Mumbai: Crompton Greaves sees a slower-than-expected growth in its overseas business and some delays in order pickup in the domestic market, top executives said on Wednesday.
The Mumbai-based firm expects its international business to grow between 5-7% in euro terms in FY12, slower than the 8-9% it forecast earlier, CEO Laurent Demortier said in a conference call that was televised by the business news channels.
The below-forecast profits and the gloomy business outlook have sent the company’s shares skidding 29% between Tuesday and early trade on Wednesday. Shares in Crompton, which is at present valued by the market at $2.99 billion, has lost close to 44% since beginning of the calendar year.
“We believe this is only a short term phenomena. I guess once the unrest in the Middle East and Africa settles down we should be in a much better position than we are today,” said Chief Financial Officer Madhav Acharya in the call.
The firm is now betting on good demand from the wind offshore sector in western Europe, while it expects better domestic orders in the next quarter, said Demortier, who joined Crompton eight weeks back from a bigger global rival Alstom where he was a senior vice president.
Overseas business comprises half of the company’s consolidated revenues with Europe comprising around 17%, as per a Kotak Institutional Securities report.
The Gautam Thapar-led Avantha group firm said on Tuesday its consolidated net more than halved for April-June quarter, sending its shares down more than 15%, the steepest fall in the past 27 months.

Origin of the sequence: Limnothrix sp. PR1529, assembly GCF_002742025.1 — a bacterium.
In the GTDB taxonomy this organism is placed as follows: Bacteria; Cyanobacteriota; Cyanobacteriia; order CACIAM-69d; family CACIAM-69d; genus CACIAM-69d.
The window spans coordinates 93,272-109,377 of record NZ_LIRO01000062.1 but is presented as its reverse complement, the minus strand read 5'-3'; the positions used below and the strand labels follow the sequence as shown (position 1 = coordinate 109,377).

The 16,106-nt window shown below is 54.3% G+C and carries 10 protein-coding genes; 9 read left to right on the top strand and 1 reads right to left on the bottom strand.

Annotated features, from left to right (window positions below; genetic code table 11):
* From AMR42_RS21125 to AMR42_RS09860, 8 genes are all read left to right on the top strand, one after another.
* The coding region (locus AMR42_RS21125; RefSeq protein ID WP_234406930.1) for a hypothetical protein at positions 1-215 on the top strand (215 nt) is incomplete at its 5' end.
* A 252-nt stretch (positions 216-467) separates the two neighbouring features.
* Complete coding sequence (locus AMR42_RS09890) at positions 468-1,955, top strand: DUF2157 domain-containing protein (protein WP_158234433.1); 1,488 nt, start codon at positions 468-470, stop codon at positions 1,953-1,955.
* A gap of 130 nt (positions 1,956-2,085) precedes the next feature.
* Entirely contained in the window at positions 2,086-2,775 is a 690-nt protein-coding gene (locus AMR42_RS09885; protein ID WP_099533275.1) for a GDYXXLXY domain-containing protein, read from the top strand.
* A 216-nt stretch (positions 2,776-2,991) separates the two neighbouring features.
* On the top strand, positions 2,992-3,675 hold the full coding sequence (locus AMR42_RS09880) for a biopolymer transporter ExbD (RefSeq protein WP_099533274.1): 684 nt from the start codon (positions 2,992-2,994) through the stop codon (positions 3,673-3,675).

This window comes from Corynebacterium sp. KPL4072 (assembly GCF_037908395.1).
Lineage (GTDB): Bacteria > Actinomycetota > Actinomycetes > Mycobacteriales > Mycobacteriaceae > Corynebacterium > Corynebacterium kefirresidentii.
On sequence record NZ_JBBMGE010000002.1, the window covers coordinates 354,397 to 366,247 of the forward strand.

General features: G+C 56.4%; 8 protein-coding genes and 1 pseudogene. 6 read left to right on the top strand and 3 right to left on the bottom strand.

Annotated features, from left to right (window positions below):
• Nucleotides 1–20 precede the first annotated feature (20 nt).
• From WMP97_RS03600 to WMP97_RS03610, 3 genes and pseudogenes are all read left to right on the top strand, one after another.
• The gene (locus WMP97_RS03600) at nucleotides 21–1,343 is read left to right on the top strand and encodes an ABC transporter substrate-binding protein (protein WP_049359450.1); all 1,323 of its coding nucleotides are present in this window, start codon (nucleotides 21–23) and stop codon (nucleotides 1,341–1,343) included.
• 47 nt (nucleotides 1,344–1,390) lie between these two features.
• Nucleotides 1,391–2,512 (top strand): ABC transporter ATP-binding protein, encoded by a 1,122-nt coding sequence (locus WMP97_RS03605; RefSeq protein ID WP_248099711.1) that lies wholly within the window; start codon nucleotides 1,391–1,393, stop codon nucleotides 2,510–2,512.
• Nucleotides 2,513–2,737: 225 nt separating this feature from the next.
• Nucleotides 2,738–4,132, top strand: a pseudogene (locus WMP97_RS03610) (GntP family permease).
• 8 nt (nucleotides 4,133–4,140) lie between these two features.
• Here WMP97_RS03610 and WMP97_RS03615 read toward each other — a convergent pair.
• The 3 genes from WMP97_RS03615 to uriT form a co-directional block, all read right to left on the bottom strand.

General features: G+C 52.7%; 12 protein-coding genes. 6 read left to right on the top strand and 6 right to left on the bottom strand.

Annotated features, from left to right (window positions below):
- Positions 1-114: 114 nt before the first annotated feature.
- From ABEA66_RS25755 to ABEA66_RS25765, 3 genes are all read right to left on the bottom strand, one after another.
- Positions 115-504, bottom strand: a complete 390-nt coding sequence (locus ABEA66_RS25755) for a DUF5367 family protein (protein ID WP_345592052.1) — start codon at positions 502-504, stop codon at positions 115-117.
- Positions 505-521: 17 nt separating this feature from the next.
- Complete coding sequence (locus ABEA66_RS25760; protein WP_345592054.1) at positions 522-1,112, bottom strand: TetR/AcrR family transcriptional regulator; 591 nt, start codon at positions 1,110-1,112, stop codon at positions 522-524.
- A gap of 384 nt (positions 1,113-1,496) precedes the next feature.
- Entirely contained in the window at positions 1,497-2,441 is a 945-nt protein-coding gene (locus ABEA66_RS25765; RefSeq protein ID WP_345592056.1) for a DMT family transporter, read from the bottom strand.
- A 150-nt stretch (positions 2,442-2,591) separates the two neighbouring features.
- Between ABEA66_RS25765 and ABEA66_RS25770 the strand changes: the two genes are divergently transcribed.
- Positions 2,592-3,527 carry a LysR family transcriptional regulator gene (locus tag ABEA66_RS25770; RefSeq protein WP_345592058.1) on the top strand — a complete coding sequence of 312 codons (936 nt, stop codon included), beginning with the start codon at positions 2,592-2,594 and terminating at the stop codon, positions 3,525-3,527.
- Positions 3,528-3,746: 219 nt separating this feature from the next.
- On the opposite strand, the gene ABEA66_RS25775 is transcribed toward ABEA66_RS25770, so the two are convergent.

The competitive pressures in the domestic market and a drop in revenue in Europe has hit the margins for the firm, the officials said in the conference call.
The margin contraction stood at a sharp 550 basis points, the Kotak report said.
Crompton Greaves posted a drop in overseas revenues for the June quarter due to a general slowdown in that geographic segment, said Acharya, adding, unrest in Africa and the Middle East earlier this year also hurt business in the region.
“There is a sizeable drop in topline in Europe in the international operations which is a primary cause for our lower margins,” Acharya said.
The company has manufacturing facilities in France, Hungary, Belgium and Canada among others.
Crompton is seeing a delay in new orders in the domestic market due to a slowdown in project finalisation by customers, Demortier said.
“Due to some slowdown in project infrastructure in India...customers are taking a little bit more time to pick up the equipment on site.”
At 12:33 a.m., shares in the firm were trading down 17.16% at Rs 172.55 , near its 52 week low of 170.55, in a Mumbai market that was little changed.